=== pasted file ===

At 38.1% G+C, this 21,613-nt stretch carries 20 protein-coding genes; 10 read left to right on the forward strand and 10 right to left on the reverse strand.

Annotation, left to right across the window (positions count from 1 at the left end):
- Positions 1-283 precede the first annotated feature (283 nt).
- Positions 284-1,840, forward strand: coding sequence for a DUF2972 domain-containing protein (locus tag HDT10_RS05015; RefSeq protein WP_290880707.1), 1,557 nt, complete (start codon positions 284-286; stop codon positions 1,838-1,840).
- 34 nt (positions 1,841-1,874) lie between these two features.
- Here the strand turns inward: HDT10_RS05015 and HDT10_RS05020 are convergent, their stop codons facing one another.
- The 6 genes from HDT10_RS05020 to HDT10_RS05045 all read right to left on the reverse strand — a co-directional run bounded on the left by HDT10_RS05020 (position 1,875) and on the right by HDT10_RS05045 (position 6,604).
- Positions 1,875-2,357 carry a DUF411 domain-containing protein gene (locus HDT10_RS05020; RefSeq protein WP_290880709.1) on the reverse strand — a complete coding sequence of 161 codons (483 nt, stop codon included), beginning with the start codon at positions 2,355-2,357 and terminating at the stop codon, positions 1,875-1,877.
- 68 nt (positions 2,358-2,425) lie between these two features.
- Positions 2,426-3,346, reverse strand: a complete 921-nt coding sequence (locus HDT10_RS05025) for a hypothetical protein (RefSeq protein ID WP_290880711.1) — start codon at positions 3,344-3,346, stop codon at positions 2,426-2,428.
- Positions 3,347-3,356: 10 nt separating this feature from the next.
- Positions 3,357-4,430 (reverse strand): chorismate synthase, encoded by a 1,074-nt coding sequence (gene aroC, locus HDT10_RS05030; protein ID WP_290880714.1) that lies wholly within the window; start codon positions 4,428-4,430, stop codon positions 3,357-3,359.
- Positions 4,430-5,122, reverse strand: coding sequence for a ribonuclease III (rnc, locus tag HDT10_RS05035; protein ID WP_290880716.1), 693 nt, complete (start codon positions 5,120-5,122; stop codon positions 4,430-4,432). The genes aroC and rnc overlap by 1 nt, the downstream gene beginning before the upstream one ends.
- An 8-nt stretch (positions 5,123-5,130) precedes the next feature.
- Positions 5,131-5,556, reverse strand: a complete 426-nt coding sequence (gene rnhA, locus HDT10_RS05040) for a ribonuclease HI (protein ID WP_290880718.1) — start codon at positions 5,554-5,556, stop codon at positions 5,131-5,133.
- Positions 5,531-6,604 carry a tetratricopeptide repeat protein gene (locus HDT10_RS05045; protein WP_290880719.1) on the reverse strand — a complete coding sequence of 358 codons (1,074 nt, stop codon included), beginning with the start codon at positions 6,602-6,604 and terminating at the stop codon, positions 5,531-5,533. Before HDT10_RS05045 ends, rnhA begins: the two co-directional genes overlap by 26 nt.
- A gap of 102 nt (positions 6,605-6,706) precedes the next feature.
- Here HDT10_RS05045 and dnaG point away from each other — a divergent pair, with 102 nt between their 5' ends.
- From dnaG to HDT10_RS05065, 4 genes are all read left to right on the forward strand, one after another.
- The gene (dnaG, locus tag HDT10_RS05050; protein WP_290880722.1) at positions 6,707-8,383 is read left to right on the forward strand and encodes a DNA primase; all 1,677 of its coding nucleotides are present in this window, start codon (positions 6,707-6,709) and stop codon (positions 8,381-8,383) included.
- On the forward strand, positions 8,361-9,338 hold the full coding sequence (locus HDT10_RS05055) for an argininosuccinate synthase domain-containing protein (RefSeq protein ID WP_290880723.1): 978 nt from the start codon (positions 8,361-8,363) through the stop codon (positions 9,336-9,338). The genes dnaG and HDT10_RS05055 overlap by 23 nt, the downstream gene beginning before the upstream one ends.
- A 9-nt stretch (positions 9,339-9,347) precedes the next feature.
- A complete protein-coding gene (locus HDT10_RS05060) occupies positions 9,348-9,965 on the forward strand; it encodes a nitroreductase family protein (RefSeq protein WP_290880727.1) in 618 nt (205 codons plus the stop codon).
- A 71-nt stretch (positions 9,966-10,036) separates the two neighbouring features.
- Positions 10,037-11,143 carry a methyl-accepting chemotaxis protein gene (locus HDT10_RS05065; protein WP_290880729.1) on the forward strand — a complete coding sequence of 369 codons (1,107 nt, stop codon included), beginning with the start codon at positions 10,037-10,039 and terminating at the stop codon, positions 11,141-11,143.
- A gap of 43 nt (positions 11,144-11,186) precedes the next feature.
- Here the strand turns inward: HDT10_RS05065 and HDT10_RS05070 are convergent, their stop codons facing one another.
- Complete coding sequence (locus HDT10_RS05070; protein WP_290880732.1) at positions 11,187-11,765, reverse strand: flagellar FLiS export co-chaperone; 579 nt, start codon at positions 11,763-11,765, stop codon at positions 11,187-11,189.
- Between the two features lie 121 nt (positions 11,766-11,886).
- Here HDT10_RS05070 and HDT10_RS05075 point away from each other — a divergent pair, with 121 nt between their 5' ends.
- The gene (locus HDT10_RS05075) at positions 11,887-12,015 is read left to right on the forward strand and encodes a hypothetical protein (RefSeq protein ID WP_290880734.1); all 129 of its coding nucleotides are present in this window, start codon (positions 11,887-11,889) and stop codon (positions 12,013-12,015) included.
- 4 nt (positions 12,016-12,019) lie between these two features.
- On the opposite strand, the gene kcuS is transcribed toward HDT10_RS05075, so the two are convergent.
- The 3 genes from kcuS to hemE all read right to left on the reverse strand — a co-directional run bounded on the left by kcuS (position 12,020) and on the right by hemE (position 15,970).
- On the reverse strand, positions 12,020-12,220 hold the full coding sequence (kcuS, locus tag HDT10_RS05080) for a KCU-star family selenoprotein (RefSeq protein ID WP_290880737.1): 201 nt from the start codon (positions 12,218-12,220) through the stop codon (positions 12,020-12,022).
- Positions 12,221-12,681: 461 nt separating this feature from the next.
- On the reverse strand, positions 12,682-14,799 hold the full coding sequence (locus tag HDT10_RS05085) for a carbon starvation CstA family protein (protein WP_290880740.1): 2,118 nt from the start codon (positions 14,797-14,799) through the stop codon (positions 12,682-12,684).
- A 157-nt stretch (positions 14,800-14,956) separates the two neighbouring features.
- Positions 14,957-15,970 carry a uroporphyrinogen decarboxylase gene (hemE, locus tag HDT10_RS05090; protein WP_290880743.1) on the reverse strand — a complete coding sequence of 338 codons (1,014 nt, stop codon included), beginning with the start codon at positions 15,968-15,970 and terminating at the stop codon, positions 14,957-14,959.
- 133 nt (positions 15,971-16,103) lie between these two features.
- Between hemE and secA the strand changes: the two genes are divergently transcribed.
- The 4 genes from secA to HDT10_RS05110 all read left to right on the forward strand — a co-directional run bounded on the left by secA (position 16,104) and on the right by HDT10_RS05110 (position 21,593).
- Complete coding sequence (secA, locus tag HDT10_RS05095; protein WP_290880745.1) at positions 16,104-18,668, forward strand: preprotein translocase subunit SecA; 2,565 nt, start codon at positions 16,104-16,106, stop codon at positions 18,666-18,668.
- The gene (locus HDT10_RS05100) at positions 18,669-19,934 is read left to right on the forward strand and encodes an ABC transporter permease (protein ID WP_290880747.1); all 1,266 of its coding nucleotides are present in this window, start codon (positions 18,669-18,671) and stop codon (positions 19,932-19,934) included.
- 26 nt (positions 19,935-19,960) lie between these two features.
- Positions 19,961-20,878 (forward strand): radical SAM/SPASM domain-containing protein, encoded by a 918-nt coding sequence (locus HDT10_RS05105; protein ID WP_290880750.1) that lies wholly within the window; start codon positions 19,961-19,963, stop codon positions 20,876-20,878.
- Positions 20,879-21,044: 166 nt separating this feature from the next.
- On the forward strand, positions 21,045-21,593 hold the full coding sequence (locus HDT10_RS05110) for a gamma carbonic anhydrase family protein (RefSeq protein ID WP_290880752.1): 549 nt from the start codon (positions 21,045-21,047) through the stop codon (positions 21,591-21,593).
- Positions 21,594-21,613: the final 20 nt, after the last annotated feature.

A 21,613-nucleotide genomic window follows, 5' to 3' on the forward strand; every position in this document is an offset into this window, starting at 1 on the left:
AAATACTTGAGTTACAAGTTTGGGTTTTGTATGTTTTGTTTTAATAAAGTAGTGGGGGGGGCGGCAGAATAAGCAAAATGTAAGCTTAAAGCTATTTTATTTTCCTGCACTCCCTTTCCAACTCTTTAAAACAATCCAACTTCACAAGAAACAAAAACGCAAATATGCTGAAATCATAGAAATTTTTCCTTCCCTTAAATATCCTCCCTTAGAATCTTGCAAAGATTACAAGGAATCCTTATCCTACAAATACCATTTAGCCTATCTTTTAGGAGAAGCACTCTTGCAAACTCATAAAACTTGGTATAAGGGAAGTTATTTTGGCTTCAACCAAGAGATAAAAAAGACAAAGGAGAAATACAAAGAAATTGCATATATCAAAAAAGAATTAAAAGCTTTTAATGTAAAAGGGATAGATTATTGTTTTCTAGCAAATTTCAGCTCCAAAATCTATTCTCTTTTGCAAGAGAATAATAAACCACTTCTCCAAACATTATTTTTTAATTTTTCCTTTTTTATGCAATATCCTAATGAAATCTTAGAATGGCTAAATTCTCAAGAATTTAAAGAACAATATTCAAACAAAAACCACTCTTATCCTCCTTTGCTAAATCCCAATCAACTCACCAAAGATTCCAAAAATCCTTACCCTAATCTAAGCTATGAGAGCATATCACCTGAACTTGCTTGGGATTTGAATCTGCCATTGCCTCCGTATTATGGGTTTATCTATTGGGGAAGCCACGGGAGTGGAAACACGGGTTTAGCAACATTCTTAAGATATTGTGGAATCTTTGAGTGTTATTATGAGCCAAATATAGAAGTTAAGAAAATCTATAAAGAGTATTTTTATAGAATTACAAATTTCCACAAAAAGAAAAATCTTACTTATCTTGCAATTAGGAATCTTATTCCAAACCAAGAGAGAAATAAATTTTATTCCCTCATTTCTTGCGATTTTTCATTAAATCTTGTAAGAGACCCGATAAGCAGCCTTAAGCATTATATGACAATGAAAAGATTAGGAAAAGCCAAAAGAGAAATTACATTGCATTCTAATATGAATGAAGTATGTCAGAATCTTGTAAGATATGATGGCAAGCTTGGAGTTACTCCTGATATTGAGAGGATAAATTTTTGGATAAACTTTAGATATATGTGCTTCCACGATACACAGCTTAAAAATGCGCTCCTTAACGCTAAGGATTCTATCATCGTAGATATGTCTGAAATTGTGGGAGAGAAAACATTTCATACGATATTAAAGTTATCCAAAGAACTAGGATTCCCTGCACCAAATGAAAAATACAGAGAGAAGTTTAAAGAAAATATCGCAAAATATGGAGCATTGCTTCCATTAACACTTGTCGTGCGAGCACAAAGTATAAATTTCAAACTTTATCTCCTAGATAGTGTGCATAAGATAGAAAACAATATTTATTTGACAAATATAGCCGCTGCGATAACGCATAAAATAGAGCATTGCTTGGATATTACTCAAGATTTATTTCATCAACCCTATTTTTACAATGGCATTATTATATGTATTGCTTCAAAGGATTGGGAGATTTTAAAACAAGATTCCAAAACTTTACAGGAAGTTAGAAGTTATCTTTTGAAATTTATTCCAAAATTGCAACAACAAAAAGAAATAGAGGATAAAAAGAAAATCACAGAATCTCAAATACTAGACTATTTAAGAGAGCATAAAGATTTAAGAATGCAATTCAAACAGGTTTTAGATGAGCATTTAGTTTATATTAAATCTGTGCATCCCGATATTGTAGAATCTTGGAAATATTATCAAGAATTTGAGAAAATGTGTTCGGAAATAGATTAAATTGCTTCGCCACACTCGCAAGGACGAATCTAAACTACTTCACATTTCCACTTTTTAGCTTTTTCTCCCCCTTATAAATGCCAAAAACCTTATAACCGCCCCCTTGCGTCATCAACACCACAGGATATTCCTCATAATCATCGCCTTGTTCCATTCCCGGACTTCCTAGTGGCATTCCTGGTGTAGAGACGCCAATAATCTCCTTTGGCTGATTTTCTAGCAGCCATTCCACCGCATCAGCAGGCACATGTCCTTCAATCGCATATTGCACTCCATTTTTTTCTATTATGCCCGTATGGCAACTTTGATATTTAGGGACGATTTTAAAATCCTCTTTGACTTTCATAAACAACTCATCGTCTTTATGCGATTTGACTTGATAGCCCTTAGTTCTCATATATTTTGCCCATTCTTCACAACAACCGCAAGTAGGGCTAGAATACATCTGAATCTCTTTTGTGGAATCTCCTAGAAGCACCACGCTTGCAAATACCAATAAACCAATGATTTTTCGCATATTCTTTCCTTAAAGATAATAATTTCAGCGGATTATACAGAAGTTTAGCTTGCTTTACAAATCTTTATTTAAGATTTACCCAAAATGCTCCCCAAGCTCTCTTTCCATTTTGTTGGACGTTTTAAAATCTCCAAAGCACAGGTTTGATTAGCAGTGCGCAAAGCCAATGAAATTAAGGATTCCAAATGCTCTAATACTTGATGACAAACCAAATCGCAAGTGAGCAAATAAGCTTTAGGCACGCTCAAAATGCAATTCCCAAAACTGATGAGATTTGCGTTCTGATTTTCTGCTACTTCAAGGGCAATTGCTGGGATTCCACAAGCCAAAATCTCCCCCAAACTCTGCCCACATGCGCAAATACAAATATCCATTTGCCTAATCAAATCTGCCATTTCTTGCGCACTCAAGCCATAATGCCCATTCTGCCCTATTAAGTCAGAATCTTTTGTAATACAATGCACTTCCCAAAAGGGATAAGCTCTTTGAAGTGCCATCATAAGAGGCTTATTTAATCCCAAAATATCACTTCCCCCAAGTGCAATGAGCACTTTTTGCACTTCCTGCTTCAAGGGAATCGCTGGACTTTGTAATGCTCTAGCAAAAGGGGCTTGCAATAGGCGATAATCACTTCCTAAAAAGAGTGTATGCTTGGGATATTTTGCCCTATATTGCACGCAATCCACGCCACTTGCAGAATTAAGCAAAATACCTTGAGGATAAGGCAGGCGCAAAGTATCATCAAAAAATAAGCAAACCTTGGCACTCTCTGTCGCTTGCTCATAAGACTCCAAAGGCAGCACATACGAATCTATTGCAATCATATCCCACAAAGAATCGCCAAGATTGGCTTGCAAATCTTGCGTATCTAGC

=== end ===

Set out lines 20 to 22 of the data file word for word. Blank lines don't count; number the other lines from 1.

- The gene (dnaG, locus tag HDT10_RS05050; protein WP_290880722.1) at positions 6,707-8,383 is read left to right on the forward strand and encodes a DNA primase; all 1,677 of its coding nucleotides are present in this window, start codon (positions 6,707-6,709) and stop codon (positions 8,381-8,383) included.
- On the forward strand, positions 8,361-9,338 hold the full coding sequence (locus HDT10_RS05055) for an argininosuccinate synthase domain-containing protein (RefSeq protein ID WP_290880723.1): 978 nt from the start codon (positions 8,361-8,363) through the stop codon (positions 9,336-9,338). The genes dnaG and HDT10_RS05055 overlap by 23 nt, the downstream gene beginning before the upstream one ends.
- A 9-nt stretch (positions 9,339-9,347) precedes the next feature.